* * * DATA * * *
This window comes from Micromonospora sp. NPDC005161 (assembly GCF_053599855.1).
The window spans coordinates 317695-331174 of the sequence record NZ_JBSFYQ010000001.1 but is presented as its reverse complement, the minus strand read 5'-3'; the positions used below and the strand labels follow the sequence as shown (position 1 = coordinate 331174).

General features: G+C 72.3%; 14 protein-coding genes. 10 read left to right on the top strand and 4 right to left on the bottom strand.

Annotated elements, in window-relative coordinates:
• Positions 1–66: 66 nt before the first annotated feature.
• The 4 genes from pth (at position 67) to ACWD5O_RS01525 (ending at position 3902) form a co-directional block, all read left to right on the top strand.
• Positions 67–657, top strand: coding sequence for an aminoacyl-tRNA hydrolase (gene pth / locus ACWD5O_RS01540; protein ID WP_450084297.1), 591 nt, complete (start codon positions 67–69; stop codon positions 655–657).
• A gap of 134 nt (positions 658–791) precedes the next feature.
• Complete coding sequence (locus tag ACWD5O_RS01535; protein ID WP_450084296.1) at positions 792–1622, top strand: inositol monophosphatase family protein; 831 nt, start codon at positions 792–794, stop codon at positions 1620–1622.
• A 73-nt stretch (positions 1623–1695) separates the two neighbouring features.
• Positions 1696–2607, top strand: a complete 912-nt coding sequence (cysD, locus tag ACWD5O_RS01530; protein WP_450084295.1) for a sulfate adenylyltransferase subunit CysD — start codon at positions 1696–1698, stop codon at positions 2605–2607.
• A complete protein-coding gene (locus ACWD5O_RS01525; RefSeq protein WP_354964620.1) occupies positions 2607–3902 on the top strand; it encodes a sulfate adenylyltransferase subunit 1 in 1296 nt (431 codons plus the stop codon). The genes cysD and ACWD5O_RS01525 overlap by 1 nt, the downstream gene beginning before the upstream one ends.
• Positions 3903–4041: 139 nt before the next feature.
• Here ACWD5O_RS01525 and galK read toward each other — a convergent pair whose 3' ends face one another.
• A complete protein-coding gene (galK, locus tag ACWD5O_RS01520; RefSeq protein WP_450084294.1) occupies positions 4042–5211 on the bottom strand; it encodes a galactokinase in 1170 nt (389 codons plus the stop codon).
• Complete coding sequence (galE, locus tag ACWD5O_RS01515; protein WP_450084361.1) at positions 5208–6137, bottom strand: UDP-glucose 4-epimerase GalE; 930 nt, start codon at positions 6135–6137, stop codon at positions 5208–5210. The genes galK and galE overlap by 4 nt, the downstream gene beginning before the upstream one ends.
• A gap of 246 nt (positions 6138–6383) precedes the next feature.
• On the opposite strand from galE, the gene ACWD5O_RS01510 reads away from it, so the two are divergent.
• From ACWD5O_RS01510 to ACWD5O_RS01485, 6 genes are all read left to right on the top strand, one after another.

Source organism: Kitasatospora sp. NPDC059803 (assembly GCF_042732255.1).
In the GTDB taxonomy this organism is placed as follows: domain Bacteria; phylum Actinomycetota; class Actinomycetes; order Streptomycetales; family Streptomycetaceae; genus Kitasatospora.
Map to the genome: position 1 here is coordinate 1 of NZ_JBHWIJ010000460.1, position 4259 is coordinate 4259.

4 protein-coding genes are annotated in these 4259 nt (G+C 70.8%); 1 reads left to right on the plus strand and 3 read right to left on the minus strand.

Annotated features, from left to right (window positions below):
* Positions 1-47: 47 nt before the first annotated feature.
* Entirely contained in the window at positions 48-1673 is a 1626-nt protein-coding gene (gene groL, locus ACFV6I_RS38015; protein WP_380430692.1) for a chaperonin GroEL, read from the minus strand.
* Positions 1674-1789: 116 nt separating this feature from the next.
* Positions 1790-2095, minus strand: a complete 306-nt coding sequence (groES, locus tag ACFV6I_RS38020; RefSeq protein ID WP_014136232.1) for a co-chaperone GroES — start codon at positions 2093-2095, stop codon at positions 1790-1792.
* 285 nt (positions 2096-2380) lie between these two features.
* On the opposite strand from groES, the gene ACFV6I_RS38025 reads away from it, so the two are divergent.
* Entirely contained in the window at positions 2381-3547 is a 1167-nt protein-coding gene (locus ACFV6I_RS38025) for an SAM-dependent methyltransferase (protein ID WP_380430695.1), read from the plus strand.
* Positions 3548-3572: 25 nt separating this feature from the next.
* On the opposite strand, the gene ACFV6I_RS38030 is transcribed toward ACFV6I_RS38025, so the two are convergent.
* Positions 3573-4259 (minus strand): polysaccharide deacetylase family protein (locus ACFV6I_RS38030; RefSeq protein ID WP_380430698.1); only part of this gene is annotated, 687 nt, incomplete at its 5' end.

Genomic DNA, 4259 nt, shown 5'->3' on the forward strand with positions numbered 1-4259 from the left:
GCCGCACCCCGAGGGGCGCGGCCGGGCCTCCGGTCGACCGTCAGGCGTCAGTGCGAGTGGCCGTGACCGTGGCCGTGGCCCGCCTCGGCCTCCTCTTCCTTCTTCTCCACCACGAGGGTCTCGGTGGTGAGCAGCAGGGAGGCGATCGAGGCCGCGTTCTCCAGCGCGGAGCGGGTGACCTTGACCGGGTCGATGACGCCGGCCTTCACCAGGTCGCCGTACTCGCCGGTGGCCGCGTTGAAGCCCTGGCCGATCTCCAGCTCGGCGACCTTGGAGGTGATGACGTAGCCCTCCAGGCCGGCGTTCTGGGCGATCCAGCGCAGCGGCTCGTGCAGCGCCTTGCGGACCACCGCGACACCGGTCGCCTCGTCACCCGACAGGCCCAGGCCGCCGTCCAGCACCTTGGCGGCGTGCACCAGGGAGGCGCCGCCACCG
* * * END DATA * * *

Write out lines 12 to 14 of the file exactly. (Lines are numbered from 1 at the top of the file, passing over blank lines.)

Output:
• A complete protein-coding gene (locus ACWD5O_RS01525; RefSeq protein WP_354964620.1) occupies positions 2607–3902 on the top strand; it encodes a sulfate adenylyltransferase subunit 1 in 1296 nt (431 codons plus the stop codon). The genes cysD and ACWD5O_RS01525 overlap by 1 nt, the downstream gene beginning before the upstream one ends.
• Positions 3903–4041: 139 nt before the next feature.
• Here ACWD5O_RS01525 and galK read toward each other — a convergent pair whose 3' ends face one another.